U.S.-based NGOs Response to Food Aid Cargo Preference Hearing

November 19, 2015

NGO Response to the Joint Hearing of the Subcommittee on Livestock and Foreign Agriculture of the Committee on Agriculture and the Subcommittee on Coast Guard and Maritime Transportation of the Committee on Transportation and Infrastructure

As international development organizations addressing global hunger and malnutrition, we are deeply concerned by the misleading information presented in support of agriculture cargo preference (ACP) restrictions on U.S. food aid at the joint hearing entitled International Food Aid Programs: Transportation Perspectives.

As you know, U.S. international food aid supports the food and nutrition needs of 56 million children and families on average each year and, consequently, helps to stabilize situations that can become threats to our national security. We strongly believe that funding for humanitarian food assistance should be used for its intended purpose: to provide lifesaving emergency and development assistance to the most vulnerable.  Evidence shows that ACP restrictions on U.S. food aid are inefficient and costly, and result in considerable reductions in the volume of food aid provided to populations in need.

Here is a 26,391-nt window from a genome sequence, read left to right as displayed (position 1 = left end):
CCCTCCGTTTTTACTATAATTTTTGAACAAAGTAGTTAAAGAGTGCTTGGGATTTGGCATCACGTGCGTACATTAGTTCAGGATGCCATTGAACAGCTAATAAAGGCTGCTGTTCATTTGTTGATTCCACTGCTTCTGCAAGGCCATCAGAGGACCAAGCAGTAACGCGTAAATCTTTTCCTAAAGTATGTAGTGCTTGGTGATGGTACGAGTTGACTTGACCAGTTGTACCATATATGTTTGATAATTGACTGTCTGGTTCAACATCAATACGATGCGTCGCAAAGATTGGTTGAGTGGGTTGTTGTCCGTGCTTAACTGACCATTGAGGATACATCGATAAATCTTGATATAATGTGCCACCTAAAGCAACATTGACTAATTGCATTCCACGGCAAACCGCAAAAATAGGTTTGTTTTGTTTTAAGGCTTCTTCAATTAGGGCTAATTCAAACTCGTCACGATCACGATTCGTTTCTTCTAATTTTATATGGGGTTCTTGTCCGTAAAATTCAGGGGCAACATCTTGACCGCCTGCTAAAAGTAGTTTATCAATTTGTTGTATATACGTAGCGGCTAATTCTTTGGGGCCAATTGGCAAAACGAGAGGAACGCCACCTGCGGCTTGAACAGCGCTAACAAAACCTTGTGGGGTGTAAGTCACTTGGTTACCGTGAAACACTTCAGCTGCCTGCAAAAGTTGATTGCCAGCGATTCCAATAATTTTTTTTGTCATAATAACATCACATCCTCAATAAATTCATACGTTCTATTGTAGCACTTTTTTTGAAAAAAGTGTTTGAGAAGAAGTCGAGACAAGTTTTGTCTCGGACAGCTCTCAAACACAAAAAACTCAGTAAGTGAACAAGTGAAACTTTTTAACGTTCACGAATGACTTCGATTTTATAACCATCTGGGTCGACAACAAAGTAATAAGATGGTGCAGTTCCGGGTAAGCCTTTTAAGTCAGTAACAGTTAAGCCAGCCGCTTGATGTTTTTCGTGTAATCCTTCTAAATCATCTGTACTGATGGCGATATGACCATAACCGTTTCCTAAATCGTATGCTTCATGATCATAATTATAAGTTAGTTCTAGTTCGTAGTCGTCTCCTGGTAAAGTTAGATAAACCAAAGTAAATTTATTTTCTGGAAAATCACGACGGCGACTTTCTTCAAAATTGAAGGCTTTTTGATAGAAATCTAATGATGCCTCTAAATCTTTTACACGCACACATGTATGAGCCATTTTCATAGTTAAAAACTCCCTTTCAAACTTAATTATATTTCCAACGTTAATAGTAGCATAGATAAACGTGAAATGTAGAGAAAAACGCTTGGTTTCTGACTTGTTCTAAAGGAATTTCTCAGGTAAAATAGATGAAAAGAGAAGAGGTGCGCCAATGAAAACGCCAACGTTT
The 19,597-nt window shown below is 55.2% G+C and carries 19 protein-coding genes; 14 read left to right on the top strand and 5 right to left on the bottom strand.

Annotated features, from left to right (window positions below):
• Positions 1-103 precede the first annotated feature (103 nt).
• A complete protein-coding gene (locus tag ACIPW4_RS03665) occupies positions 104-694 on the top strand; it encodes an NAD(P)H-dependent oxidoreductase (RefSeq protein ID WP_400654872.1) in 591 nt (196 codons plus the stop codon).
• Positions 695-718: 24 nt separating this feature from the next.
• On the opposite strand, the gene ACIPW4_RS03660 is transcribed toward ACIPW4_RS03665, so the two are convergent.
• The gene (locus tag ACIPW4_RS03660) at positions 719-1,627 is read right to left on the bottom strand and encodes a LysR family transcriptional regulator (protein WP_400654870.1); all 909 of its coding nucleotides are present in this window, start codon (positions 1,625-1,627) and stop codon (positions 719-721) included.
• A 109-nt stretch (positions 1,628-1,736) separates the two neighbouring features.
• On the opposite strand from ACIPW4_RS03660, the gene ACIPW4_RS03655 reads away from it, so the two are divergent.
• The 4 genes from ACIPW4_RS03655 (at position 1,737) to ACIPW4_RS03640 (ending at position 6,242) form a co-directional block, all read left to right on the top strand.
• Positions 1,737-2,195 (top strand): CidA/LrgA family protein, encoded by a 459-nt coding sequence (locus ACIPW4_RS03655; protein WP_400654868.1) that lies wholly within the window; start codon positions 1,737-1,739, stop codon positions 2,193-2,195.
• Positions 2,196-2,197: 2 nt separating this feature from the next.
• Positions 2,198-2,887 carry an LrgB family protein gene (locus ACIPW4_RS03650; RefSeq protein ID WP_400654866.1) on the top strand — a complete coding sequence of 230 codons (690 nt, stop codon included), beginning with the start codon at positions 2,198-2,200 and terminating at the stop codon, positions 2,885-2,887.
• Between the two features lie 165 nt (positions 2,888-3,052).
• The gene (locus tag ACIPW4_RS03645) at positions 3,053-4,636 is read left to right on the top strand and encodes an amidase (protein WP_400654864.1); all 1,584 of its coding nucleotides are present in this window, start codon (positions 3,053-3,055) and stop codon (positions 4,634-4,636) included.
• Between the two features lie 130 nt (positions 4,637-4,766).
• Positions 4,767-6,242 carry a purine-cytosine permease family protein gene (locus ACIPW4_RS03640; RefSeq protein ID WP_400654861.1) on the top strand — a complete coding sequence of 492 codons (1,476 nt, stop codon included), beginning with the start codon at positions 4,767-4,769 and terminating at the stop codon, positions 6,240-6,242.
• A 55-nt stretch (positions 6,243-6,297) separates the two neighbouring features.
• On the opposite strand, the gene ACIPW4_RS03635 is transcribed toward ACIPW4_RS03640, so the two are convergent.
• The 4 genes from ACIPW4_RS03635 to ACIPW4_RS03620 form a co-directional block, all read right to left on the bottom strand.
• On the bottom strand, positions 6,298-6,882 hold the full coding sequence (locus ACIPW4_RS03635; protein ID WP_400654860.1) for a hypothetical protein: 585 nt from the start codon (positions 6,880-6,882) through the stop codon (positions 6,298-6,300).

We therefore support efforts that reduce the burden of cargo preference on humanitarian food aid programs. Current ACP restrictions contribute to significant delays in delivering emergency food aid. The USDA Pilot study on Local and Regional Procurement showed that the combination of U.S. procurement and shipment on U.S. flag vessels increases the average delivery time by two-and-a-half months.[1] The impacts of delays can have severely adverse effects on children and other vulnerable populations.